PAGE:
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Alternative forms[edit]


From Middle English coude, couthe, cuthe, from Old English cūþe, past indicative and past subjunctive form of cunnan (to be able) (compare related cūþ > English couth). The addition of the silent 'l' was likely a misappropriation attempting to normalize with modal verbs will/would and shall/should. However, while the letter l was historically pronounced in the latter two, could never had an l sound in it.


  • (stressed) IPA(key): /kʊd/
  • (unstressed) IPA(key): /kəd/
  • (file)
  • Rhymes: -ʊd



  1. simple past tense of can
    Before I was blind, I could see very well.
  2. conditional of can
    1. Used as a past subjunctive (contrary to fact).
      I think he could do it if he really wanted to.
      I wish I could fly!
    2. Used to politely ask for permission to do something.
      Could I borrow your coat?
    3. Used to politely ask for someone else to do something.
      Could you proofread this email?
    4. Used to show the possibility that something might happen.
      • 2013 June 29, “Travels and travails”, in The Economist, volume 407, number 8842, page 55:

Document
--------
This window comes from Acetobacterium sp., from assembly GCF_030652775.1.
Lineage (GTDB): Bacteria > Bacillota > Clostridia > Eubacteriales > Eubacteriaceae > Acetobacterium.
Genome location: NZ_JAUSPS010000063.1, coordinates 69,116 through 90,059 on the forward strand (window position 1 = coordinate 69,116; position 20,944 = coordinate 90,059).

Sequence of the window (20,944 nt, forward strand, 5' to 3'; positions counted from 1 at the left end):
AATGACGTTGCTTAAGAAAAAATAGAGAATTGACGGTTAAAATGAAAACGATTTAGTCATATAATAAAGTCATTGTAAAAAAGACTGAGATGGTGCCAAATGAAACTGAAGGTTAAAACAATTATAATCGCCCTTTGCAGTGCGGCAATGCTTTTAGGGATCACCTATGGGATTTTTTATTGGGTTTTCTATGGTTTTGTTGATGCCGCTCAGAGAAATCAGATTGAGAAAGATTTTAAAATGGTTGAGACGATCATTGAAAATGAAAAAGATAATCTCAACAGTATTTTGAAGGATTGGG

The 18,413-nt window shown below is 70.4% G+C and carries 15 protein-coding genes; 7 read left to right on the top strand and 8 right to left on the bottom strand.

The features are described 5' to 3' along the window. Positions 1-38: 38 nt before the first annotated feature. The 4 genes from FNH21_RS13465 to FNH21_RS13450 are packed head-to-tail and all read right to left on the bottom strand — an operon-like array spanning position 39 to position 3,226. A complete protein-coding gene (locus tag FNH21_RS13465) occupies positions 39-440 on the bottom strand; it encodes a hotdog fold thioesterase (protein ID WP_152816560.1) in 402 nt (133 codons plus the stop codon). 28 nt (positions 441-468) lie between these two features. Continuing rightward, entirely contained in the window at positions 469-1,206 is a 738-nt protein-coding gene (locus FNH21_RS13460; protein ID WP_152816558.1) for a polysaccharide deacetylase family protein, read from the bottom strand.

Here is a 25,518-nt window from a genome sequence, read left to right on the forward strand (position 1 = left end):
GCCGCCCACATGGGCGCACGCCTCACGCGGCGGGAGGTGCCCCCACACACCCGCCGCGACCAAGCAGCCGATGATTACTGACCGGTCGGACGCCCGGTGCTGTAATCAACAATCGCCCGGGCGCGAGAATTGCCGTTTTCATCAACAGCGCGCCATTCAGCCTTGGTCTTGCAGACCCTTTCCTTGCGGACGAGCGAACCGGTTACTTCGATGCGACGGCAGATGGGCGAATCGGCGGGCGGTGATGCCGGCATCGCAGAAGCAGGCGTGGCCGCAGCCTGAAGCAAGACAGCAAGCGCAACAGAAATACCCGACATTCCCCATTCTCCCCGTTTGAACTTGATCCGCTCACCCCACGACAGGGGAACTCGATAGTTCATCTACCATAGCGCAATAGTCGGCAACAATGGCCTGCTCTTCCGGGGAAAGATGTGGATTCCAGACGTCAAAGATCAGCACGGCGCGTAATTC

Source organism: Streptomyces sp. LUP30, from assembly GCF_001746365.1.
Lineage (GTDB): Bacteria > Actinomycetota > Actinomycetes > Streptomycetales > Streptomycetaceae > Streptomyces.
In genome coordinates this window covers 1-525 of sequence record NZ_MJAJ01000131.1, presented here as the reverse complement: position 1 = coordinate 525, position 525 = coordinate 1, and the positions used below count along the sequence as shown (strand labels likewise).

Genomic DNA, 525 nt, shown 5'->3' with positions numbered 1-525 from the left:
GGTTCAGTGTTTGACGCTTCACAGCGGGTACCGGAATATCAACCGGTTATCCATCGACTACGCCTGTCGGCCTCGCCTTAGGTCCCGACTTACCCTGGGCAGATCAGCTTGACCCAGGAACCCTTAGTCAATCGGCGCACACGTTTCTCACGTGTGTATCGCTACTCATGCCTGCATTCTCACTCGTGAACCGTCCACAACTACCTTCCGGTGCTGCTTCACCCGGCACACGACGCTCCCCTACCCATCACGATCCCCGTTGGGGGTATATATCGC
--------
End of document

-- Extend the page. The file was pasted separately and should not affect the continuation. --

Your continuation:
Even without hovering drones, a lurking assassin, a thumping score and a denouement, the real-life story of Edward Snowden, a rogue spy on the run, could be straight out of the cinema. But, as with Hollywood, the subplots and exotic locations may distract from the real message: America’s discomfort and its foes’ glee.
      We could rearrange the time if you like.
    5. Used to suggest something.
      You could try adding more salt to the soup.

Derived terms[edit]

Related terms[edit]


could (plural coulds)

  1. Something that could happen, or could be the case, under different circumstances; a potentiality.
    • 1996, Fred Shoemaker, Extraordinary Golf: The Art of the Possible, page 88:
      When the golf ball is there, the whole self-interference package — the hopes, worries, and fears; the thoughts on how-to and how-not-to; the woulds, the coulds, and the shoulds — is there too.
    • 2010, Shushona Novos, The Personal Universal: A Guidebook for Spiritual Evolution, page 395:
      Shushona you must learn to rightfully prioritize all the woulds, shoulds and coulds of your life.

See also[edit]